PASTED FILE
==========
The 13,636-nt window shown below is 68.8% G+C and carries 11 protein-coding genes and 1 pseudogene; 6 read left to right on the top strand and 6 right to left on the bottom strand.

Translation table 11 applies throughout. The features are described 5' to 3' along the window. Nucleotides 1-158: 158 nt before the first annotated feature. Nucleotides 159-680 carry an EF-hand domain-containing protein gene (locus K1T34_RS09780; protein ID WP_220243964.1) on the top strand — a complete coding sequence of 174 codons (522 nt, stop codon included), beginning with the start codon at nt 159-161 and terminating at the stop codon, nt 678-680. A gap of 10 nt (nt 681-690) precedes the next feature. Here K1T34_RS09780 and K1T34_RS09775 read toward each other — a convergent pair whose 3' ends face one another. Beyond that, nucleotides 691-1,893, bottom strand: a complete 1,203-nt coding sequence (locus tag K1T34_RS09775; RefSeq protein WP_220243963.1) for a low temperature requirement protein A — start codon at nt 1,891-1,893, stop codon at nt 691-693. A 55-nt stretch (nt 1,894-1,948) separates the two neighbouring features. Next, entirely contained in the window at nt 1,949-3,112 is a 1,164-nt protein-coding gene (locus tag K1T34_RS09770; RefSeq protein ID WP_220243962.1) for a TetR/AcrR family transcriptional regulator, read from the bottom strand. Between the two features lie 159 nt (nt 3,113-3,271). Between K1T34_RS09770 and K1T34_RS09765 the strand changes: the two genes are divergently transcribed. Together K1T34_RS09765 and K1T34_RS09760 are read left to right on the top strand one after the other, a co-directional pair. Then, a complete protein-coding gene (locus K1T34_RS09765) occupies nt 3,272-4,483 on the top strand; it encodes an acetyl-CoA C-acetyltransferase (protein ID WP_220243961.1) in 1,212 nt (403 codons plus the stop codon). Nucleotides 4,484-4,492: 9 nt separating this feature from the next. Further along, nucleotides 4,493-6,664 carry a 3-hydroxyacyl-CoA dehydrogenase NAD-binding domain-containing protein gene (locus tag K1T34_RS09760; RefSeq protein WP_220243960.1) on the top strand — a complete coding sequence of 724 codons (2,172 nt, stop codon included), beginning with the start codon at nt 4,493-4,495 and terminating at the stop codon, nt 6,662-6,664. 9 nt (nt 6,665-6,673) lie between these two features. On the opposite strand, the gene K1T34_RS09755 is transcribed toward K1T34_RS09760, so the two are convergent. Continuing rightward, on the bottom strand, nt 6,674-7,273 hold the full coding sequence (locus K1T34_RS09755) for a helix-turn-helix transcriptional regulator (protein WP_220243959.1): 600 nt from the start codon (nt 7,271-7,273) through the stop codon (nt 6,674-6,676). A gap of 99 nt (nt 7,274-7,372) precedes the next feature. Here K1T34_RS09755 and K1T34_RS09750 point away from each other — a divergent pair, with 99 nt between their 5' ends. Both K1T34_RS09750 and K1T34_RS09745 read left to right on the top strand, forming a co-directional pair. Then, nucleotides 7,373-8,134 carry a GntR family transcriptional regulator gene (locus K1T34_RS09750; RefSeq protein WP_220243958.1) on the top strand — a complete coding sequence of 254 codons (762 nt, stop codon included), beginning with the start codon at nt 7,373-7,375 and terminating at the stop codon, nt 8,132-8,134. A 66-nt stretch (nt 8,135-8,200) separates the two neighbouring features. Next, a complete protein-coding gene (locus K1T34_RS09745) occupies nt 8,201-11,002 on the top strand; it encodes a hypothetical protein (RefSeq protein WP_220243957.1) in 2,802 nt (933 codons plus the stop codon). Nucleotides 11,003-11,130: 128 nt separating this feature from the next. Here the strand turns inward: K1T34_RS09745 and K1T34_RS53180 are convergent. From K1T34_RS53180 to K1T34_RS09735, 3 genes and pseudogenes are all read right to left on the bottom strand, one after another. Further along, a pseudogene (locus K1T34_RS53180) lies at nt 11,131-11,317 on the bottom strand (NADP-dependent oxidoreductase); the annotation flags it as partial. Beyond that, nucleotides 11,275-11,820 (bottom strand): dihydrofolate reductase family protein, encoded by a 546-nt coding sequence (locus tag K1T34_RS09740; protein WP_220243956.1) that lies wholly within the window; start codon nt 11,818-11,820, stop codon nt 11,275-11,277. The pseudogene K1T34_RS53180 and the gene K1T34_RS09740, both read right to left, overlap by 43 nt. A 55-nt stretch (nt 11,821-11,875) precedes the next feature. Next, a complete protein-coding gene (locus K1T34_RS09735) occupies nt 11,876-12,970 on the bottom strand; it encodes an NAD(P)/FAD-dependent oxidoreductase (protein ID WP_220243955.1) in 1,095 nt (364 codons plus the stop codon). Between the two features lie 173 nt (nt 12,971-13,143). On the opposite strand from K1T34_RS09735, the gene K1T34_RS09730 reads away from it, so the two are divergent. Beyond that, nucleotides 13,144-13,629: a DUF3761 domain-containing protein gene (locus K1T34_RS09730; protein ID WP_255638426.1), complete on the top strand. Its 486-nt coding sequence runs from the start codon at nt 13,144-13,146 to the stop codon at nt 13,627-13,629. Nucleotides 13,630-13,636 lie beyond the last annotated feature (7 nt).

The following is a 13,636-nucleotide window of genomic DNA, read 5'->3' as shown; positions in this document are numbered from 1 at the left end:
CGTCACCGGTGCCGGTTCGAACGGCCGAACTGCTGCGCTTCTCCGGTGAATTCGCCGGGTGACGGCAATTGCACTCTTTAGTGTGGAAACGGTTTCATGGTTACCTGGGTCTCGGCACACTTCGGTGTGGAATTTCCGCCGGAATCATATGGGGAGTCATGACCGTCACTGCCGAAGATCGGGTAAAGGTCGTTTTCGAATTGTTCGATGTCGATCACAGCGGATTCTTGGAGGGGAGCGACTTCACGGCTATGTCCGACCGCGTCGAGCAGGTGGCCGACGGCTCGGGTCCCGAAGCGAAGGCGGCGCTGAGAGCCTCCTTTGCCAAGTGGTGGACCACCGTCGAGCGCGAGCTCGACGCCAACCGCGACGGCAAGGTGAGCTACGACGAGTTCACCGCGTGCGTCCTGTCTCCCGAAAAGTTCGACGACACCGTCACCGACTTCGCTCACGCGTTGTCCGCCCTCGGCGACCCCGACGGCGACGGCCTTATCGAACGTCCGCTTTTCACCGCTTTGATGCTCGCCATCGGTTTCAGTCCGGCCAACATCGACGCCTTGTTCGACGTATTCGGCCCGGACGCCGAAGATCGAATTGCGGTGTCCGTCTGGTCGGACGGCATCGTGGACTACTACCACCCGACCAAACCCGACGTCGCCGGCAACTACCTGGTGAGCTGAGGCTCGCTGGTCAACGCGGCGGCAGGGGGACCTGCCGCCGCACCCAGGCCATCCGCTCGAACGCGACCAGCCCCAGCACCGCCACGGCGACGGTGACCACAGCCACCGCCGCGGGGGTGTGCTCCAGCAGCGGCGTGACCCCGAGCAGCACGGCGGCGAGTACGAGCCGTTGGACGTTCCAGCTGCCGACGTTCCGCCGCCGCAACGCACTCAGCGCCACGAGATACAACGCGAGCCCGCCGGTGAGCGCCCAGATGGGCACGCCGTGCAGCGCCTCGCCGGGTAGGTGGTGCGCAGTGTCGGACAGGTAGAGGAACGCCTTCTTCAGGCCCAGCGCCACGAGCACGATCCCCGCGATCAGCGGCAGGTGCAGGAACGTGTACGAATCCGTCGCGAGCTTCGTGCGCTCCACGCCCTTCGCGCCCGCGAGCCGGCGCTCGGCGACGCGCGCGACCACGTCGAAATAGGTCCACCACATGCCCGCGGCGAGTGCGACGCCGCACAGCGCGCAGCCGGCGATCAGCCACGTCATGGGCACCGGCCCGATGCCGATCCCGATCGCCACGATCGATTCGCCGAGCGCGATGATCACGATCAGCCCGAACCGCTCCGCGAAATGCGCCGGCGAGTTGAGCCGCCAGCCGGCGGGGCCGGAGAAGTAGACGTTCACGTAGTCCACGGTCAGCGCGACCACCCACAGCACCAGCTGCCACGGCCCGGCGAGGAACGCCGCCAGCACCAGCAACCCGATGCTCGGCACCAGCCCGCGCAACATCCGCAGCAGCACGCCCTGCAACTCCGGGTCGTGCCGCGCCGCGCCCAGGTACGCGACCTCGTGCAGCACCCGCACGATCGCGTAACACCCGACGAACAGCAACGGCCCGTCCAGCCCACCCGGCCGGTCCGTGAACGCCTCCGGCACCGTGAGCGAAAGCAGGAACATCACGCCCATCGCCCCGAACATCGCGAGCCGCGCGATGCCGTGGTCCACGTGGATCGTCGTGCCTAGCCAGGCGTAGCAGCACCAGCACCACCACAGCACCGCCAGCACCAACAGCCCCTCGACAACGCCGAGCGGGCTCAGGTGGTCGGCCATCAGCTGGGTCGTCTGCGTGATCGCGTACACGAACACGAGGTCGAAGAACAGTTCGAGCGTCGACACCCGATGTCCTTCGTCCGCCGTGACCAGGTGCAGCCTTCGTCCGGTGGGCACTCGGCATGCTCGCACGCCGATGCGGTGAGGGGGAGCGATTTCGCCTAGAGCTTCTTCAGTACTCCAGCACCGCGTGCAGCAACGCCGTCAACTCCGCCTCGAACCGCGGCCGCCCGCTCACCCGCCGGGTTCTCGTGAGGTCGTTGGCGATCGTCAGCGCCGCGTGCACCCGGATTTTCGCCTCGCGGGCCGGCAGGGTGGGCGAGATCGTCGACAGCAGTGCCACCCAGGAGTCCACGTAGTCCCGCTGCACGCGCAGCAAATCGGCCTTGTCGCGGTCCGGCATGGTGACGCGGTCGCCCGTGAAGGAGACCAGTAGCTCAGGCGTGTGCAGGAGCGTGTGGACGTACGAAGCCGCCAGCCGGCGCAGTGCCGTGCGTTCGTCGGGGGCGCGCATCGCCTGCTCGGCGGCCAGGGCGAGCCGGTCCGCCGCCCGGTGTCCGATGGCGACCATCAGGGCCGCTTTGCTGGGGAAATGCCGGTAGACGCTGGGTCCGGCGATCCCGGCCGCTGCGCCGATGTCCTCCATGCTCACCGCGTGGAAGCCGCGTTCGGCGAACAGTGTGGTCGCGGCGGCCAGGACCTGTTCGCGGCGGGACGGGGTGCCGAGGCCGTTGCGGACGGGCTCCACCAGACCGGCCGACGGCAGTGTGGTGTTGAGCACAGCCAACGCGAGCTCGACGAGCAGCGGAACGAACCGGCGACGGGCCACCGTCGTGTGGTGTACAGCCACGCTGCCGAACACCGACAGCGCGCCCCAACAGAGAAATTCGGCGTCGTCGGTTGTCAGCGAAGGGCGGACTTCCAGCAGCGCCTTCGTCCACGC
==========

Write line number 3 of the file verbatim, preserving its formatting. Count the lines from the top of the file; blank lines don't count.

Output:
The following is a 13,636-nucleotide window of genomic DNA, read 5'->3' as shown; positions in this document are numbered from 1 at the left end: